A new method of harvesting the Sun's energy has been uncovered by scientists at the University of California, Santa Barbara.
Though still in its infancy, the research promises to convert sunlight into energy in the form of hydrogen fuel by using a process based on metals that are more robust than many of the semiconductors used in conventional methods.
The work has been carried out by researchers at the university’s Departments of Chemistry, Chemical Engineering, and Materials with the findings published in the latest issue of the journal Nature Nanotechnology.
Martin Moskovits, professor of chemistry at UCSB, has devised a method for using nanostructured metals to harvest the energy from sunlight rather than the traditional semiconductors.
"It is the first radically new and potentially workable alternative to semiconductor-based solar conversion devices to be developed in the past 70 years or so," said Prof Moskovits, professor of chemistry at UCSB.
In conventional photoprocesses, a technology developed and used over the last century, sunlight hits the surface of semiconductor material, one side of which is electron-rich, while the other side is not.
The photon, or light particle, excites the electrons, causing them to leave their positions and create positively-charged "holes." The result is a current of charged particles that can be captured and delivered for various uses, including powering lightbulbs, charging batteries, or facilitating chemical reactions.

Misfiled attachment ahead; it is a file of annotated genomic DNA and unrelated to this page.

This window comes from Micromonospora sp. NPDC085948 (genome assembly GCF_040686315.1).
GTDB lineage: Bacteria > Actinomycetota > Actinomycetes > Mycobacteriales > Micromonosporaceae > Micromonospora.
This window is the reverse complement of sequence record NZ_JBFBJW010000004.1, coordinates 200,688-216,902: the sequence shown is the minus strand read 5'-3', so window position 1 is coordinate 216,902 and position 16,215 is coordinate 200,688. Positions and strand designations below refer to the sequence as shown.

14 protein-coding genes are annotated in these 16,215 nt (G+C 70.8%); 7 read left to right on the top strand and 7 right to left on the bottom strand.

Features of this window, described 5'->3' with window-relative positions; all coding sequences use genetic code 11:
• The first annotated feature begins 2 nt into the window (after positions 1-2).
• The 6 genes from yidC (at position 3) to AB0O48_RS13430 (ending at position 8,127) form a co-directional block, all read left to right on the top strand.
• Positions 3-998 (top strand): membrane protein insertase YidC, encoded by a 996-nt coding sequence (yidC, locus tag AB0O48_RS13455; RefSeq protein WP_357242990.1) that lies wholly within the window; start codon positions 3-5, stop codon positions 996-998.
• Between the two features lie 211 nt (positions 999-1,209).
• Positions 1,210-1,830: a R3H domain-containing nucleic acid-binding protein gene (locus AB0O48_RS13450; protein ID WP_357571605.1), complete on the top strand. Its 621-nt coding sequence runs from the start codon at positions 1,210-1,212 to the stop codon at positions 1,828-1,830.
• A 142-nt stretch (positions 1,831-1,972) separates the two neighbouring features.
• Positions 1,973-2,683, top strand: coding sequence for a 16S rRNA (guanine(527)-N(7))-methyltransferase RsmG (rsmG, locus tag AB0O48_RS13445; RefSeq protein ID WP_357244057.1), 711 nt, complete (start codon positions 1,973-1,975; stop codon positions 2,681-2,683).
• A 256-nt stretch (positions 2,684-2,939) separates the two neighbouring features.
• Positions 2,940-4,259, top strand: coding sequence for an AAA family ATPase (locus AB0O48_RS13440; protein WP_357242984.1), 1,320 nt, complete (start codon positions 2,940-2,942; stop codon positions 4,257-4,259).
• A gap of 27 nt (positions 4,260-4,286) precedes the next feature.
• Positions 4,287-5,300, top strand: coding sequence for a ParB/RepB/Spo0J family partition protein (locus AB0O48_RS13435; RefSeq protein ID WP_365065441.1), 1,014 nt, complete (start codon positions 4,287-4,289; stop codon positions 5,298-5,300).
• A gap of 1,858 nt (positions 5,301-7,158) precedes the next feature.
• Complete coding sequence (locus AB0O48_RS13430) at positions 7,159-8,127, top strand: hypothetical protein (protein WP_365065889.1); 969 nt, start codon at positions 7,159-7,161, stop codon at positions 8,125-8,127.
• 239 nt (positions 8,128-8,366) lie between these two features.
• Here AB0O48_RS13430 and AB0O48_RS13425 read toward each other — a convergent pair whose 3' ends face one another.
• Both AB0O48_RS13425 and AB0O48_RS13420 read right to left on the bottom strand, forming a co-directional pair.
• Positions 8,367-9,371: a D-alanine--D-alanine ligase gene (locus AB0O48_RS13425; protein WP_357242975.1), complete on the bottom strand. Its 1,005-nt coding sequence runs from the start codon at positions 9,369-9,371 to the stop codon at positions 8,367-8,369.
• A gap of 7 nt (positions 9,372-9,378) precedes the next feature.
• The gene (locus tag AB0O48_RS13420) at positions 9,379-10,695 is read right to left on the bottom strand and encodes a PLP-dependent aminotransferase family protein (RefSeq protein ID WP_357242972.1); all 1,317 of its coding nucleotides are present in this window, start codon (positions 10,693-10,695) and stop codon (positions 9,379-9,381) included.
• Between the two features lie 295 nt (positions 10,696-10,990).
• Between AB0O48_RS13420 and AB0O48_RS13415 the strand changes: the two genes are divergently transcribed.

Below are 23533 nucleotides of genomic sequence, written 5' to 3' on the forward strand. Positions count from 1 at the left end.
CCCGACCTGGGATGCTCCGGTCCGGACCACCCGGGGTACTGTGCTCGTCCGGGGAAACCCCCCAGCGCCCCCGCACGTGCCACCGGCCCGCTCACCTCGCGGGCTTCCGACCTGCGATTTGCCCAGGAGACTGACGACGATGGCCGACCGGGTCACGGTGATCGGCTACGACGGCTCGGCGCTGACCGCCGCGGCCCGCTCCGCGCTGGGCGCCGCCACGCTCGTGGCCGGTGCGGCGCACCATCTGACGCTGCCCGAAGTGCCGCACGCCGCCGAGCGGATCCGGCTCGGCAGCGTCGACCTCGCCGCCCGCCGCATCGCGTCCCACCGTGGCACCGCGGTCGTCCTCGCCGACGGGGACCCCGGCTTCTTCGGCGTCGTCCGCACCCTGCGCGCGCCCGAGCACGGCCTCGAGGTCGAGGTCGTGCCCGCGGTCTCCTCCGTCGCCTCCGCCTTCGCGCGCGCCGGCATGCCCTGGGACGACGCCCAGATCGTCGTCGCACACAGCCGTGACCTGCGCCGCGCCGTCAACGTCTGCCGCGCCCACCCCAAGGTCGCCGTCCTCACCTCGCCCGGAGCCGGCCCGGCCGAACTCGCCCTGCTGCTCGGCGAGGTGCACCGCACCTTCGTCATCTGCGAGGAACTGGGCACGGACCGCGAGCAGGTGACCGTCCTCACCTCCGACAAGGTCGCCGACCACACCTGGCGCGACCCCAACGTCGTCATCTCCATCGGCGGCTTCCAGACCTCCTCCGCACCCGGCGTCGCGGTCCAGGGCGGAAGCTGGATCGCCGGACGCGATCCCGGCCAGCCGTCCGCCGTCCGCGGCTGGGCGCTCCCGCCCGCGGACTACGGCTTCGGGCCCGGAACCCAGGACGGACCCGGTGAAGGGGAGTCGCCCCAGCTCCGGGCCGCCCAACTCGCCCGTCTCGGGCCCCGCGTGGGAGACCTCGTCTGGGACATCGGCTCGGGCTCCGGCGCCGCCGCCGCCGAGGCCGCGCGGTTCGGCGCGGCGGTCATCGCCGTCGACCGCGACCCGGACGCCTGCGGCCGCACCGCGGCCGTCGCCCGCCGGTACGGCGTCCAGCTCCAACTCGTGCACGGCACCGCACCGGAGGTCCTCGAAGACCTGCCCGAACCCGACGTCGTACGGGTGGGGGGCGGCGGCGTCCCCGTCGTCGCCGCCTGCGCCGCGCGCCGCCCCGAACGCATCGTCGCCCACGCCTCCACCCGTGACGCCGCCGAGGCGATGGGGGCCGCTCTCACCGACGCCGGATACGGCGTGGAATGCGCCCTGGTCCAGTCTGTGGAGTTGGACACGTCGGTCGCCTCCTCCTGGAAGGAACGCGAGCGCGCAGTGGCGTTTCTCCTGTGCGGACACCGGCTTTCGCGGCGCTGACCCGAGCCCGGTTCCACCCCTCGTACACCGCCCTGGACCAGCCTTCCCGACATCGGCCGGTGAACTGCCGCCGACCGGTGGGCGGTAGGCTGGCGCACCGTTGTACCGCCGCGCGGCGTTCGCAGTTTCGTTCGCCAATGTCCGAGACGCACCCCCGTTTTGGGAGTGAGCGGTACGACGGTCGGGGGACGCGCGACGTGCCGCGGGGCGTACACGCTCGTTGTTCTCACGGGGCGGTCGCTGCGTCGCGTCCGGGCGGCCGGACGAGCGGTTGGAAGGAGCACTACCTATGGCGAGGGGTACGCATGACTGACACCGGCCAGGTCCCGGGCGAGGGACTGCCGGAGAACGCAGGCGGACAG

"For example, the electrons might cause hydrogen ions in water to be converted into hydrogen, a fuel, while the holes produce oxygen," said Prof Moskovits.
In the technology developed by Prof Moskovits and his team, it is not semiconductor materials that provide the electrons and venue for the conversion of solar energy, a "forest" of gold nanorods. For this experiment, gold nanorods were capped with a layer of crystalline titanium dioxide decorated with platinum nanoparticles and set in water. A cobalt-based oxidation catalyst was deposited on the lower portion of the array.
"When nanostructures, such as nanorods, of certain metals are exposed to visible light, the conduction electrons of the metal can be caused to oscillate collectively, absorbing a great deal of the light," said Prof Moskovits. "This excitation is called a surface plasmon."
As the "hot" electrons in these plasmonic waves are excited by light particles, some travel up the nanorod, through a filter layer of crystalline titanium dioxide, and are captured by platinum particles.
This causes the reaction that splits hydrogen ions from the bond that forms water, while the holes left behind by the excited electrons head toward the cobalt-based catalyst on the lower part of the rod to form oxygen.
According to the study, hydrogen production was clearly observable after about two hours and the nanorods were not subject to the photocorrosion that often causes traditional semiconductor material to fail in minutes.
"The device operated with no hint of failure for many weeks," Prof Moskovits said.
The plasmonic method of splitting water is currently less efficient and more costly than conventional photoprocesses, but Prof Moskovits believes the rapid development of other photovoltaic technologies in the last century points to the possibility of swift progress.
"Despite the recentness of the discovery, we have already attained respectable efficiencies. More importantly, we can imagine achievable strategies for improving the efficiencies radically," he said.